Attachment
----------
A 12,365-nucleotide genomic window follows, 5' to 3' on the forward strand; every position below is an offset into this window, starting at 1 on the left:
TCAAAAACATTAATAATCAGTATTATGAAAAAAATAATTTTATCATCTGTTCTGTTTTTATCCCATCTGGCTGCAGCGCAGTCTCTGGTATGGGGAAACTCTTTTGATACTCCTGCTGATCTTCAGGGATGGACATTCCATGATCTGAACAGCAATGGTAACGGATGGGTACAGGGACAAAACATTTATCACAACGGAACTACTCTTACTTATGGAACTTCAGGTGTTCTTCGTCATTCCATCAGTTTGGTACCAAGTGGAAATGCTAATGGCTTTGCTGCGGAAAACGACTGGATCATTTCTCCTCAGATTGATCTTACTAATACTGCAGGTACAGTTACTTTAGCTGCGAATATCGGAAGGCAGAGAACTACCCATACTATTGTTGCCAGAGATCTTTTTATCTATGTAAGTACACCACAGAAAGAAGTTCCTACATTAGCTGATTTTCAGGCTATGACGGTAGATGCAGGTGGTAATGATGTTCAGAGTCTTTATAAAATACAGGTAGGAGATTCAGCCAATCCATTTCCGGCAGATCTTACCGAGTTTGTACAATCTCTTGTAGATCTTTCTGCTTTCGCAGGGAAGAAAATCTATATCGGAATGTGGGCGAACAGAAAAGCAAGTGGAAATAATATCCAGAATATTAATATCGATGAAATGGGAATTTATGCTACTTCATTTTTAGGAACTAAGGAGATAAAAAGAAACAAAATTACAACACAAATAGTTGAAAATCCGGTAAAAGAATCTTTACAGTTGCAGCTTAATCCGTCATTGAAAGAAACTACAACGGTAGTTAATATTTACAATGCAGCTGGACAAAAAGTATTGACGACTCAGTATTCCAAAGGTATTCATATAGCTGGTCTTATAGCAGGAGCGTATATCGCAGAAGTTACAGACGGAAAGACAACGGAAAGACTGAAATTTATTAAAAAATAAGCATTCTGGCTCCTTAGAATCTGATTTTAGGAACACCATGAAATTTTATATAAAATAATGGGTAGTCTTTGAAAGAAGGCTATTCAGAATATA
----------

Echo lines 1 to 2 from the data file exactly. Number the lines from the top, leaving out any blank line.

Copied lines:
A 12,365-nucleotide genomic window follows, 5' to 3' on the forward strand; every position below is an offset into this window, starting at 1 on the left:
TCAAAAACATTAATAATCAGTATTATGAAAAAAATAATTTTATCATCTGTTCTGTTTTTATCCCATCTGGCTGCAGCGCAGTCTCTGGTATGGGGAAACTCTTTTGATACTCCTGCTGATCTTCAGGGATGGACATTCCATGATCTGAACAGCAATGGTAACGGATGGGTACAGGGACAAAACATTTATCACAACGGAACTACTCTTACTTATGGAACTTCAGGTGTTCTTCGTCATTCCATCAGTTTGGTACCAAGTGGAAATGCTAATGGCTTTGCTGCGGAAAACGACTGGATCATTTCTCCTCAGATTGATCTTACTAATACTGCAGGTACAGTTACTTTAGCTGCGAATATCGGAAGGCAGAGAACTACCCATACTATTGTTGCCAGAGATCTTTTTATCTATGTAAGTACACCACAGAAAGAAGTTCCTACATTAGCTGATTTTCAGGCTATGACGGTAGATGCAGGTGGTAATGATGTTCAGAGTCTTTATAAAATACAGGTAGGAGATTCAGCCAATCCATTTCCGGCAGATCTTACCGAGTTTGTACAATCTCTTGTAGATCTTTCTGCTTTCGCAGGGAAGAAAATCTATATCGGAATGTGGGCGAACAGAAAAGCAAGTGGAAATAATATCCAGAATATTAATATCGATGAAATGGGAATTTATGCTACTTCATTTTTAGGAACTAAGGAGATAAAAAGAAACAAAATTACAACACAAATAGTTGAAAATCCGGTAAAAGAATCTTTACAGTTGCAGCTTAATCCGTCATTGAAAGAAACTACAACGGTAGTTAATATTTACAATGCAGCTGGACAAAAAGTATTGACGACTCAGTATTCCAAAGGTATTCATATAGCTGGTCTTATAGCAGGAGCGTATATCGCAGAAGTTACAGACGGAAAGACAACGGAAAGACTGAAATTTATTAAAAAATAAGCATTCTGGCTCCTTAGAATCTGATTTTAGGAACACCATGAAATTTTATATAAAATAATGGGTAGTCTTTGAAAGAAGGCTATTCAGAATATA